When Al Nodal, director of the Otis/Parsons Gallery, helped launch the MacArthur Park Public Art Program in late 1983, his aims were clear: "I want to alter the boring and formal art-in-the-plaza tradition to one with a social function, while changing the current bad image of the park. And I want to knit the community into the process with as much intimacy as possible."
More than four years into an imaginative program aimed at improving the troubled park's image, a design team composed of architects and artists has come up with a series of proposed guidelines for the evolution of the park and its surrounding district. The team's participation was sponsored by Otis/Parsons Gallery and the MacArthur Park Community Council.
Recently presented to the city's Cultural Affairs Commission for preliminary consideration, the MacArthur Park Design Guidelines report is a thoughtful document.
MacArthur Park's complexities include a confused surrounding social scene and a high crime level, the threat of new developments approaching from the east and west, the political uncertainties of a recently redefined 1st Council District.
The report sets out to "inform the public about the rich and valuable history of the park and the surrounding Westlake District," and to reinforce its architectural character "by being sensitive to scale, massing and open space relationships." The guidelines also aim to "reinforce pedestrian connections between the neighborhood and the park" and to "create a gateway to Westlake as a focal point for the district."
When the report gets down to specifics, it becomes clear that social problems dominate pure design considerations. Priority No. 1 is the importance of continuing the Los Angeles Police Department foot patrols in the park, introduced last year. Next is the need for adequate lighting to deter crime. Third is the requirement for comfort stations in the park. The report also calls for the repair of public monuments and maintenance of the park's band shell, for the upkeep of fences and the extension of grass, shade and flowers as "connective tissue" linking often disjointed sectors of usage.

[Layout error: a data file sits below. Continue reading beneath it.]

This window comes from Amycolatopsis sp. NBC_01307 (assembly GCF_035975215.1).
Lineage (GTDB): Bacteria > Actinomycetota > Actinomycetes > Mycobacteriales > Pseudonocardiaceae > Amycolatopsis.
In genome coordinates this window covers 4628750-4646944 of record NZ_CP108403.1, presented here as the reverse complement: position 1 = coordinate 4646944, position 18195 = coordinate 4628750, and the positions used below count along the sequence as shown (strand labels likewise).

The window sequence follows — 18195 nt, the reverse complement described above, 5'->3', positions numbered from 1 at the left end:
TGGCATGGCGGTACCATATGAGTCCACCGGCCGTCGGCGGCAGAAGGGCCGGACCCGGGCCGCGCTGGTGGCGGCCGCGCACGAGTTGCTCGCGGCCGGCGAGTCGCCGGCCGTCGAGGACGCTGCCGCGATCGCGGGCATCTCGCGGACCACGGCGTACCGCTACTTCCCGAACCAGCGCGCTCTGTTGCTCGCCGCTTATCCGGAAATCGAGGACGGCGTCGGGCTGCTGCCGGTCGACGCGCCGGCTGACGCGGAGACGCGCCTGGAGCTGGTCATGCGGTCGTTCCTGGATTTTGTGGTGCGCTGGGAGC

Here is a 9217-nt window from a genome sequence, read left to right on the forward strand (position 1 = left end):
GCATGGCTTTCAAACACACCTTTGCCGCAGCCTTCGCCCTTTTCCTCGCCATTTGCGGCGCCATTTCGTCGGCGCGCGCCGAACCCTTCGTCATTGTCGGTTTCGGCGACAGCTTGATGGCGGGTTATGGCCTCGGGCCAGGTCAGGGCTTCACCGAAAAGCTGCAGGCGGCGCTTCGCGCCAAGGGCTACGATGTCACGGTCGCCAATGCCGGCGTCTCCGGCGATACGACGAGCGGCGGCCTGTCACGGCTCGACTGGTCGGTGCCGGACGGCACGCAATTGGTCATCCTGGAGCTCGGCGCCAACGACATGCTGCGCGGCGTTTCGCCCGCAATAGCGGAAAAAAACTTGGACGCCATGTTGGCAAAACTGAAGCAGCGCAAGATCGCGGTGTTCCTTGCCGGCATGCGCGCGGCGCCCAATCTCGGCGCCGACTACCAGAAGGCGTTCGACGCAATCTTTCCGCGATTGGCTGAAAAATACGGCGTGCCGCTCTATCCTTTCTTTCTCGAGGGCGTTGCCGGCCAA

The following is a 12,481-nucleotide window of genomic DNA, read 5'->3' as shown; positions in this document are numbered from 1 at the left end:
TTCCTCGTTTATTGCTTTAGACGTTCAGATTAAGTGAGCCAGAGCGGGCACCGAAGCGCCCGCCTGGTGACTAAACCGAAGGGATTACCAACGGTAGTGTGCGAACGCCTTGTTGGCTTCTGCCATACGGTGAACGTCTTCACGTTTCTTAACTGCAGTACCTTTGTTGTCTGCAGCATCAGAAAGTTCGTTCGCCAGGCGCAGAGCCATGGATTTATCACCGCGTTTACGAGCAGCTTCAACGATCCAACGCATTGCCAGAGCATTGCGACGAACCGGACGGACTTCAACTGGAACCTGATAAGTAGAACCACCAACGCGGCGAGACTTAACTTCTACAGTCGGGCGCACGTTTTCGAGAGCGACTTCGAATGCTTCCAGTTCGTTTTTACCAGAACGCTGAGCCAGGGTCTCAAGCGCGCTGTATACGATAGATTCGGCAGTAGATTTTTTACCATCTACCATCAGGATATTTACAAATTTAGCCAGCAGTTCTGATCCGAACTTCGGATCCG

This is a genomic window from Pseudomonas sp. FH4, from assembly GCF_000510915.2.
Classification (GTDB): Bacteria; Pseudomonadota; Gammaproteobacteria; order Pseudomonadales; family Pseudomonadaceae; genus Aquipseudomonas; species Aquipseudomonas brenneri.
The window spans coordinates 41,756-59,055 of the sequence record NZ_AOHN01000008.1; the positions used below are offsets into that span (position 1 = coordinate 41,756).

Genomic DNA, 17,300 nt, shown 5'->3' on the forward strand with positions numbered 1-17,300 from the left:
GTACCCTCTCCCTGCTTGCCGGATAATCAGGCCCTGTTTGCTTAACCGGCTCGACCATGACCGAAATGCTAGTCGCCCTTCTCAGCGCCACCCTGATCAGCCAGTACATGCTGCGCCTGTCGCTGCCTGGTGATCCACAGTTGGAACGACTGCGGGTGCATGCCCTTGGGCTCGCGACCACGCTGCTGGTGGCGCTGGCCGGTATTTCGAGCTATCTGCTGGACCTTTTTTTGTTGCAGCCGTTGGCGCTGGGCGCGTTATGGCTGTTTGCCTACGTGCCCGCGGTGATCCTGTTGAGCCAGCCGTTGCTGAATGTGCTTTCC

Only after responding to these facts does the report offer an innovative design idea. Titled the MacArthur Park Gateway Concept, the guidelines suggest that "street trees and corner monuments will be used to create cohesive gateways to the park and the surrounding Westlake district. This scheme," the report continues, "will establish a new envelope around the park to set it apart from its urban surroundings."
At the crucial intersection of Wilshire Boulevard and Alvarado Street, opposite the soon-to-be-constructed Westlake Park Metrorail station, the existing architectural monuments "should be duplicated on all four corners," the report recommends. Gardens would be planted behind the monuments "to evoke the natural landscape of Southern California."
Setting the Tone
Similar monuments backed by gardens would mark the park's corners on 7th, 6th and Park View streets. Brightly lit and well designed, such features would define MacArthur Park's historic boundaries. Along with the renovation of the boathouse and a cleanup of the lake, it is hoped these strategies would establish the park's identity and set the tone for the revival of the surrounding streets.
The report proposes that financing for the Gateway Concept come from a number of sources. These include Rapid Transit District money designated for the new Metrorail station, and the "Quimby" funds levied on commercial developers by the city's Recreation and Parks Department for use in improving public space. Additional money for the $5-million renovation could come from private sponsors. The MacArthur Park Foundation, set up by the community council, would coordinate expenditures.
Some commentators have suggested that the MacArthur Park Community Council seek a citywide alliance with other organizations to preserve and improve urban parks.